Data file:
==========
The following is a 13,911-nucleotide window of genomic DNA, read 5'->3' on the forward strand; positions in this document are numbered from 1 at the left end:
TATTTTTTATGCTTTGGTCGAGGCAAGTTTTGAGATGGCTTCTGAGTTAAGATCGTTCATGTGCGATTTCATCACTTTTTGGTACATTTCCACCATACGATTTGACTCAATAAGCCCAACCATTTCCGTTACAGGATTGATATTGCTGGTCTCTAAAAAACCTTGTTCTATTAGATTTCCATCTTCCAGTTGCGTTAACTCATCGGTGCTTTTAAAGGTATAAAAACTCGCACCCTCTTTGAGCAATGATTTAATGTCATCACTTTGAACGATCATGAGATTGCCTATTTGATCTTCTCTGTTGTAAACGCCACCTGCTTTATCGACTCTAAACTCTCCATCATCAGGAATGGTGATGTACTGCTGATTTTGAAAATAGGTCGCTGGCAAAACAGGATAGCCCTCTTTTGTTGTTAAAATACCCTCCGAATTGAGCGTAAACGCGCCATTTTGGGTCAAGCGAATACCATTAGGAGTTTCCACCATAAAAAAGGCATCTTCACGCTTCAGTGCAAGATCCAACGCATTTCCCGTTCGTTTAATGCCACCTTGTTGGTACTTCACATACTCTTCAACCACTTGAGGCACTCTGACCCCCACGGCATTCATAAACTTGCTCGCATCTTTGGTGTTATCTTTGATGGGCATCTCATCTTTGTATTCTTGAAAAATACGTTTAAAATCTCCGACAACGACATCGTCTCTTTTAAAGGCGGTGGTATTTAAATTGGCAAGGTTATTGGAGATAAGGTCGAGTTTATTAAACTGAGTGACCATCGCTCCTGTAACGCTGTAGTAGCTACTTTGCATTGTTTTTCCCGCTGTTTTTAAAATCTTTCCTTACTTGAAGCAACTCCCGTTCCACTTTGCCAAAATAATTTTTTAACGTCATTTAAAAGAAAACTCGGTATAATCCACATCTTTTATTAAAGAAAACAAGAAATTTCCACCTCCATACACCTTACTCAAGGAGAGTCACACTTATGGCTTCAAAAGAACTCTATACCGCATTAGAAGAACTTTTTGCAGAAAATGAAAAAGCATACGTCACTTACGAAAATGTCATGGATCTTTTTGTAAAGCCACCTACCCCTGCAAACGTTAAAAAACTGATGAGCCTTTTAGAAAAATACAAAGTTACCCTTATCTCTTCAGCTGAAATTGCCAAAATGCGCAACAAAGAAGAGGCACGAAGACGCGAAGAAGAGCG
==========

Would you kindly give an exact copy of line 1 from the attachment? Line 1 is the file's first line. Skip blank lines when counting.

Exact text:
The following is a 13,911-nucleotide window of genomic DNA, read 5'->3' on the forward strand; positions in this document are numbered from 1 at the left end: